The man arrested for setting fire to the mosque of Omar Mateen, who murdered 49 people at a gay nightclub in Orlando, describes himself as a Jew for Jesus, a religious sect that believes Jesus is the messiah.
Joseph Michael Schreiber was booked into the St. Lucie County Jail on Wednesday on charges that he set fire to the Islamic Center of Fort Pierce, Florida, just after midnight on Sept. 12. Photos from inside the small mosque, which has received threats since Mateen’s ISIS-inspired terrorist attack, show collapsed walls and fire damage. Schreiber faces at least 30 years in prison if convicted because of his prior felony history, according to court documents. Police said Schreiber confessed after he was arrested.
Schreiber’s Facebook profile features abundant anti-Muslim rhetoric. In one post, he proclaimed “ALL ISLAM IS RADICAL.” And after Micah Johnson killed five police officers in Dallas, Schreiber shared a post attempting to link the shooter with the Muslim Brotherhood.
The first clues to Schreiber’s religious beliefs also come from his Facebook page, where his cover photo features the seal of messianic Judaism. It shows a menorah and a Jesus fish intersecting to form the Star of David.
Many of Schreiber’s three dozen Facebook friends also self-identify with Messianic Judaism, either proclaiming themselves members of the faith in their profiles, or saying that they work at Messianic Jewish synagogues.
Previous media reports described Schreiber, who spewed anti-Muslim hate on Facebook, as Jewish. But Messianic Jews, colloquially known as Jews for Jesus, occupy a nebulous space in the religious landscape. (Jews for Jesus is also a recognized nonprofit organization that promotes a type of Messianic Judaism.)
Many adherents would describe themselves as Jewish, and some even fit the bill under Jewish law, having been born to Jewish parents or converted into traditional Jewish denominations. They often refer to their religious leaders as rabbis, observe Jewish holidays, and conduct services in Hebrew. Yet Messianic Jews accept Jesus as the messiah, in stark contrast to mainstream Jews who do not. They are typically not acknowledged as Jewish by mainline Jewish denominations, and often grouped as a type of evangelical Christianity.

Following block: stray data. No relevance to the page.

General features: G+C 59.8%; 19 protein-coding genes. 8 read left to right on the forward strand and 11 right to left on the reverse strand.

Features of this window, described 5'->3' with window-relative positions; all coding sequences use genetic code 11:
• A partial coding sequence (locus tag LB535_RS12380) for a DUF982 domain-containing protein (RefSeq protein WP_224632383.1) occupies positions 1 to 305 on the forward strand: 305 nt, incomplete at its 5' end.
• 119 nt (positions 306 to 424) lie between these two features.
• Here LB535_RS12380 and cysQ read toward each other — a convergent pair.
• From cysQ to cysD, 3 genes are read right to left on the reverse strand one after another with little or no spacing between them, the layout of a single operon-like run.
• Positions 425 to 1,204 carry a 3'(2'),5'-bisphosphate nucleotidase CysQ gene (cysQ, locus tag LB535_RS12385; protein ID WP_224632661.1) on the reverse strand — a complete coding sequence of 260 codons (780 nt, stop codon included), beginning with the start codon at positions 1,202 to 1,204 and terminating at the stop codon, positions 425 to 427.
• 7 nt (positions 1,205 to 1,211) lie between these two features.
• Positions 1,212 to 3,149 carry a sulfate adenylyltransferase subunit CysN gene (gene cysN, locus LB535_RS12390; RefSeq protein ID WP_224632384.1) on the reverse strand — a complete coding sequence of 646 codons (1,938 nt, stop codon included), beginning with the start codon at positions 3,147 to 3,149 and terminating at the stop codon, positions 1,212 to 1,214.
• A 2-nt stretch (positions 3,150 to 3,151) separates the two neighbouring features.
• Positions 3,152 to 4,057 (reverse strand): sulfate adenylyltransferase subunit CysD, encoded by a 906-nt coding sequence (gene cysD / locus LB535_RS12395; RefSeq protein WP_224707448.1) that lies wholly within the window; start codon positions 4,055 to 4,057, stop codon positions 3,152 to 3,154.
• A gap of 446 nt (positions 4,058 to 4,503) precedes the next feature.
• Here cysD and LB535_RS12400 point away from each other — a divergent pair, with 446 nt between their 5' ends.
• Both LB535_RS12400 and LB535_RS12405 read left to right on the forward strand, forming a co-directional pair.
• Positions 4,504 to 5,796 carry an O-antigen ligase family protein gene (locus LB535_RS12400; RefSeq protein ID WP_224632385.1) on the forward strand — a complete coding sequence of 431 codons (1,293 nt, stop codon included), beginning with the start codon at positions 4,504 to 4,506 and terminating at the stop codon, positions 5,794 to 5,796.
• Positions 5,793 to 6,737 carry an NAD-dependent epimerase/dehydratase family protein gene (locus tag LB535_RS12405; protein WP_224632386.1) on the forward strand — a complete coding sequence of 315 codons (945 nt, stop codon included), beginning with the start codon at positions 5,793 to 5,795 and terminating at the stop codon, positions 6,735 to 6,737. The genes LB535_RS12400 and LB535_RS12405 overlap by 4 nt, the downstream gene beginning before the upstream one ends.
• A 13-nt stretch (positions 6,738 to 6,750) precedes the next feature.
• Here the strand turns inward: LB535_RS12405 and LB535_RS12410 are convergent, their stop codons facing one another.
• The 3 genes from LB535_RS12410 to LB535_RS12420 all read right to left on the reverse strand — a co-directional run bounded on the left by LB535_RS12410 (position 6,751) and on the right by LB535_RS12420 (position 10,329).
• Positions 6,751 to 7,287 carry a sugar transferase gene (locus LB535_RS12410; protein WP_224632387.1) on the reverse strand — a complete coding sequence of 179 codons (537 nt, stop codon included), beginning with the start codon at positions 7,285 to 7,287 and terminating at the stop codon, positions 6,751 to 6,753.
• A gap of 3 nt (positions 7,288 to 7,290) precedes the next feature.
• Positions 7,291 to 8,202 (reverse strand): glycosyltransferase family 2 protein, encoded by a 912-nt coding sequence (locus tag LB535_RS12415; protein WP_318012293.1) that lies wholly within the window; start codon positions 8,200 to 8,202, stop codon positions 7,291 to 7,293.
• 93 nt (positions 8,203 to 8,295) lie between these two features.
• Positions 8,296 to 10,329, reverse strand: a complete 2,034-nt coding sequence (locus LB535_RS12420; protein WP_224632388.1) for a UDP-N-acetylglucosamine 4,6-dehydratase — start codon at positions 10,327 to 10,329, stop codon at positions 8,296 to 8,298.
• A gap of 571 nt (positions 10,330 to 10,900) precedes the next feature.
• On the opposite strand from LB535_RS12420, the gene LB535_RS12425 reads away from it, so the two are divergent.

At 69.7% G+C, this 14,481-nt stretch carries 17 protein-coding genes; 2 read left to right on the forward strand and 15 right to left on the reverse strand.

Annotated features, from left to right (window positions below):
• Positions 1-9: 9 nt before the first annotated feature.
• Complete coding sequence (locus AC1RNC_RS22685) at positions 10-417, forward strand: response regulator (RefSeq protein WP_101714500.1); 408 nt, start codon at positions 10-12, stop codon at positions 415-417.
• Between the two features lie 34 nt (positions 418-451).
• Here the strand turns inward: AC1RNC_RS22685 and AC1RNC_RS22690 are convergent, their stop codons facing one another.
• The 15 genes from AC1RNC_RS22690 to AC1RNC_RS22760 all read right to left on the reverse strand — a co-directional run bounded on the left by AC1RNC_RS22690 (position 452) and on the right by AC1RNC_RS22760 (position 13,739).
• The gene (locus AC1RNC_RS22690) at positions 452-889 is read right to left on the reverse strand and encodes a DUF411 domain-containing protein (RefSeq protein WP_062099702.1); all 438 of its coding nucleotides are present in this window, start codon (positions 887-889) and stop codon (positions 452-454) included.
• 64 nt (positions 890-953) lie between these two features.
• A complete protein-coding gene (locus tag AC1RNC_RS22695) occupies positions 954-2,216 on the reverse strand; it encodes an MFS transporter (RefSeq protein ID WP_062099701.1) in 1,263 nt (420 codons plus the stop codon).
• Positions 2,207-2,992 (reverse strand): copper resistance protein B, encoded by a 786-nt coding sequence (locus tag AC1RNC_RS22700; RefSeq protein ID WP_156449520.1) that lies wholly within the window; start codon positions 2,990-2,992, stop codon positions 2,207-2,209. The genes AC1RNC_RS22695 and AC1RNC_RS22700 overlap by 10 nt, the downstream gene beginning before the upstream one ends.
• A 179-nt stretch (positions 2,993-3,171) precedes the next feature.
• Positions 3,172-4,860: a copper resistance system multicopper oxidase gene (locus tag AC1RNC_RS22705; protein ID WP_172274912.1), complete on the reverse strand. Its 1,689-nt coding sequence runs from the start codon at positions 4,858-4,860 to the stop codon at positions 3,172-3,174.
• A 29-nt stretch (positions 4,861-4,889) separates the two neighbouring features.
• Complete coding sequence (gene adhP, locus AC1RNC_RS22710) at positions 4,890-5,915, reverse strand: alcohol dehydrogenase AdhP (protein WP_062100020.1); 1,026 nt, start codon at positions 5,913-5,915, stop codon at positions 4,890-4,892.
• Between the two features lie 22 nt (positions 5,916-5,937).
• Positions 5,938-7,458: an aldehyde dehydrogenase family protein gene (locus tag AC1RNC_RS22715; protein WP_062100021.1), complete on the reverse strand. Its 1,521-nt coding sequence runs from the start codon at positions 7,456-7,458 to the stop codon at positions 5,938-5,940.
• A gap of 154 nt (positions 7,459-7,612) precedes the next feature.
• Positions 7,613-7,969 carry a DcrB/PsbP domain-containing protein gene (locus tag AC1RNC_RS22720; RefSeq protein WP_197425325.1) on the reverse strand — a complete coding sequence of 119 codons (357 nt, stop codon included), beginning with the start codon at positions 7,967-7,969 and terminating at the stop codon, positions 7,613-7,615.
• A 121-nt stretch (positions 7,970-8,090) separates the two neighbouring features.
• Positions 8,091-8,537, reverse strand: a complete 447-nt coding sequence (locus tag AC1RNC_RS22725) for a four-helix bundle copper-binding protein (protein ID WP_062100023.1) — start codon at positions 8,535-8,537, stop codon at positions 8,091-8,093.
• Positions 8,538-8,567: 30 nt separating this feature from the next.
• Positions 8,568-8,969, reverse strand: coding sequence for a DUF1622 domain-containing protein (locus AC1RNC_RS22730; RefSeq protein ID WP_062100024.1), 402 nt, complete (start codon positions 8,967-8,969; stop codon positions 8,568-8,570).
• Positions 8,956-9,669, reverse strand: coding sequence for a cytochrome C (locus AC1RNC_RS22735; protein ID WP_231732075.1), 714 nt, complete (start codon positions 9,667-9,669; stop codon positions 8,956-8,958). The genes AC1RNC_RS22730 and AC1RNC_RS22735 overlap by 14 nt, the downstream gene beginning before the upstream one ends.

They are “outside the parameters of accepted Jewish thinking,” Bruce Benson, the rabbi of a Reform Jewish temple briefly attended by Schreider, told The Daily Beast.
“Because once you accept Jesus as your messiah—which, I’m 100 percent fine with that—but once you do that, you’ve accepted a messianic imaging that really sort of separates you out from the Jewish community,” Benson said.
And, while Jews don’t typically proselytize to people outside the religion, Messianic Jews are known for their recruitment efforts. Jews for Jesus (the registered 501c3, in this case) is particularly known for dispatching flocks of recruiters to accost people in public areas.
But Schreiber also openly admitted to being a Jew for Jesus to Rabbi Benson when he showed up to a Saturday Torah study earlier this year. Fort Pierce’s Temple Beth El Israel is a Reform congregation and don’t believe that Jesus was a messiah or a son of God, but Benson says he welcomed Schreiber to the Torah study as he would any other non-Jew.
“He wanted to study,” Benson said. “Clearly our visions are a tad different, but that’s OK. It would be the same as if he walked in and said he was Catholic or Methodist or Baptist.”
“And, bluntly, I appreciated that he was clear in his belief. I had no interest in getting him to change his beliefs, because frankly, it wasn’t gonna work,” he added.
Schreiber only stuck around for three or four lessons, according to Benson. The rabbi doesn’t remember him being angry or confrontational, or trying to push his beliefs on members of the congregation.
“If I’m selling Chevrolets and you’re pushing Buicks, get out of my house,” Benson said. “But he wasn’t.”
In fact, Benson might’ve all but forgotten about Schreiber had his father, Arthur, not shown up on the synagogue’s steps on Wednesday evening.
It turns out Schreiber’s grandfather, also named Arthur, was once a member of Temple Beth El Israel. He left many years ago and had since passed away. The younger Arthur Schreiber and his wife were not members of the synagogue, and had no contact with the temple.
But when police showed up at the Scheibers’ door on Wednesday, Joseph’s father got in his car to drive around.
“And apparently, in answering his own issue of what do I do, where do I go, came to the temple,” Benson said.